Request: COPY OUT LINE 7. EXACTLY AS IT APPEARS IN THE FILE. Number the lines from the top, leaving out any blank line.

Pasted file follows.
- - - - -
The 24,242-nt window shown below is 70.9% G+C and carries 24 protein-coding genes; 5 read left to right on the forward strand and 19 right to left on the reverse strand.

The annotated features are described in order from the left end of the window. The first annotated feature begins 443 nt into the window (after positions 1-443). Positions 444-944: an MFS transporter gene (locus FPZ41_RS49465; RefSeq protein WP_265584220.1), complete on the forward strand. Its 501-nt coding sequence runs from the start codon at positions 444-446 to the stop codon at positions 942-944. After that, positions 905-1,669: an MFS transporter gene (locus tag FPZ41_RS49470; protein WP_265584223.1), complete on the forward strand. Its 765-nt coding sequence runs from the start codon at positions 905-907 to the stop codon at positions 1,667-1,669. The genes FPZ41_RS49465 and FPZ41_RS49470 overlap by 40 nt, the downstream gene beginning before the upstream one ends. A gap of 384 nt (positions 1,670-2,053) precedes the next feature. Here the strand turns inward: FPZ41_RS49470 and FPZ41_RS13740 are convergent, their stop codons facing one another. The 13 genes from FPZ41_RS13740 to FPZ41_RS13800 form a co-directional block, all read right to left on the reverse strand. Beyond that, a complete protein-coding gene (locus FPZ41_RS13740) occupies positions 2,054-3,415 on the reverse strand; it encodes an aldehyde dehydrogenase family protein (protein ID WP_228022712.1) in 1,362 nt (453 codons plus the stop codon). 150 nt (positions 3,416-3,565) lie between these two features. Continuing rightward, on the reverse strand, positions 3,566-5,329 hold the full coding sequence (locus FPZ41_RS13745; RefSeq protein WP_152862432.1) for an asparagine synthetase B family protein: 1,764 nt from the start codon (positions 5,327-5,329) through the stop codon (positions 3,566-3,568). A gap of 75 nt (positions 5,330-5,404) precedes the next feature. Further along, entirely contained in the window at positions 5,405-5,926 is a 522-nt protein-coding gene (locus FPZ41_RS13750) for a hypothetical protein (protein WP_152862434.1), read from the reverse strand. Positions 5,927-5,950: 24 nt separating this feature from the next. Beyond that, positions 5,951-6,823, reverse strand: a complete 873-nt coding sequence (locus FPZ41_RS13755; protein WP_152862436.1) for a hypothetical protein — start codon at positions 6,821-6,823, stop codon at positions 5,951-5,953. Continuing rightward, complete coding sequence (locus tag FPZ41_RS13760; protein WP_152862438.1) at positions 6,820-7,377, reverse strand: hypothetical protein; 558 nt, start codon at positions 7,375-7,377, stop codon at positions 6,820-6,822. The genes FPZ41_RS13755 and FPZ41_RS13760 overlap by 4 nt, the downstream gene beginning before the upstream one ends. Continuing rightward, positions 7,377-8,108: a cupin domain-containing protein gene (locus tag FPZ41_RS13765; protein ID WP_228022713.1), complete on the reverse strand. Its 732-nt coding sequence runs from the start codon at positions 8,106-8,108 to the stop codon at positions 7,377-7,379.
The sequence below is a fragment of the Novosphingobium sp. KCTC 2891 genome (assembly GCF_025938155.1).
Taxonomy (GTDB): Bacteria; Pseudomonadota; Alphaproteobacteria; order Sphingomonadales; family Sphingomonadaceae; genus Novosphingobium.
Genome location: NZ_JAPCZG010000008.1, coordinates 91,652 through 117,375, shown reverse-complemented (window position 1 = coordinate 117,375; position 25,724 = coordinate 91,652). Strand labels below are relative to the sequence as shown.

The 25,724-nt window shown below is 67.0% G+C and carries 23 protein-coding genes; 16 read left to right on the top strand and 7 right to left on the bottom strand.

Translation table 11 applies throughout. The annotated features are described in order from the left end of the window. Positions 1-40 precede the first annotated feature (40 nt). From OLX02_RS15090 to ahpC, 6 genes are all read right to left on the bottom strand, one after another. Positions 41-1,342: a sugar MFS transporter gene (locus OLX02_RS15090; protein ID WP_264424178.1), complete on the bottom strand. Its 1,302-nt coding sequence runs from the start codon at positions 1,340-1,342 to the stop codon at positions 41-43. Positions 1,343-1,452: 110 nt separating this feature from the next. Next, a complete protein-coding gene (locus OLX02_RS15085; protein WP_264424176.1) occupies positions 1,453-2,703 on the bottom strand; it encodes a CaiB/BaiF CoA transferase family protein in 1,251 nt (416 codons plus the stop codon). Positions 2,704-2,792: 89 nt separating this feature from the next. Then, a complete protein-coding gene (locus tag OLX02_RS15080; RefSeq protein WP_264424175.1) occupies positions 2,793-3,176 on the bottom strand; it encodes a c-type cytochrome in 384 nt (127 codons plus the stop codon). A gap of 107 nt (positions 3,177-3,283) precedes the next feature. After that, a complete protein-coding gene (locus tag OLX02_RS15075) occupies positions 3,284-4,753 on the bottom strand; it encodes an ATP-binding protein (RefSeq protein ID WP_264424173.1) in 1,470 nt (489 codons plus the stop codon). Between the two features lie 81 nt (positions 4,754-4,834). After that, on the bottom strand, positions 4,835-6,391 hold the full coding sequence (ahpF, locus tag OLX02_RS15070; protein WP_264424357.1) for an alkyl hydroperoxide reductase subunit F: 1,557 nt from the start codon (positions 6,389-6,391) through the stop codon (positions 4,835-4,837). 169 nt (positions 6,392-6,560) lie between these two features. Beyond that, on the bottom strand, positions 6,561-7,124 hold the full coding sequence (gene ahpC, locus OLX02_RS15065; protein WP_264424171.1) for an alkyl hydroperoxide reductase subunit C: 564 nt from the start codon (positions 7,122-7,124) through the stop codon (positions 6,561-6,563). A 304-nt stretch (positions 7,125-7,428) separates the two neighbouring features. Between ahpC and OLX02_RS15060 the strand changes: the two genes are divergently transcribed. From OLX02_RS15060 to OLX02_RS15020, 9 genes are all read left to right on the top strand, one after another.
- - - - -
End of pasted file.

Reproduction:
Translation table 11 applies throughout. The annotated features are described in order from the left end of the window. Positions 1-40 precede the first annotated feature (40 nt). From OLX02_RS15090 to ahpC, 6 genes are all read right to left on the bottom strand, one after another. Positions 41-1,342: a sugar MFS transporter gene (locus OLX02_RS15090; protein ID WP_264424178.1), complete on the bottom strand. Its 1,302-nt coding sequence runs from the start codon at positions 1,340-1,342 to the stop codon at positions 41-43. Positions 1,343-1,452: 110 nt separating this feature from the next. Next, a complete protein-coding gene (locus OLX02_RS15085; protein WP_264424176.1) occupies positions 1,453-2,703 on the bottom strand; it encodes a CaiB/BaiF CoA transferase family protein in 1,251 nt (416 codons plus the stop codon). Positions 2,704-2,792: 89 nt separating this feature from the next. Then, a complete protein-coding gene (locus tag OLX02_RS15080; RefSeq protein WP_264424175.1) occupies positions 2,793-3,176 on the bottom strand; it encodes a c-type cytochrome in 384 nt (127 codons plus the stop codon). A gap of 107 nt (positions 3,177-3,283) precedes the next feature. After that, a complete protein-coding gene (locus tag OLX02_RS15075) occupies positions 3,284-4,753 on the bottom strand; it encodes an ATP-binding protein (RefSeq protein ID WP_264424173.1) in 1,470 nt (489 codons plus the stop codon). Between the two features lie 81 nt (positions 4,754-4,834). After that, on the bottom strand, positions 4,835-6,391 hold the full coding sequence (ahpF, locus tag OLX02_RS15070; protein WP_264424357.1) for an alkyl hydroperoxide reductase subunit F: 1,557 nt from the start codon (positions 6,389-6,391) through the stop codon (positions 4,835-4,837). 169 nt (positions 6,392-6,560) lie between these two features. Beyond that, on the bottom strand, positions 6,561-7,124 hold the full coding sequence (gene ahpC, locus OLX02_RS15065; protein WP_264424171.1) for an alkyl hydroperoxide reductase subunit C: 564 nt from the start codon (positions 7,122-7,124) through the stop codon (positions 6,561-6,563). A 304-nt stretch (positions 7,125-7,428) separates the two neighbouring features. Between ahpC and OLX02_RS15060 the strand changes: the two genes are divergently transcribed. From OLX02_RS15060 to OLX02_RS15020, 9 genes are all read left to right on the top strand, one after another.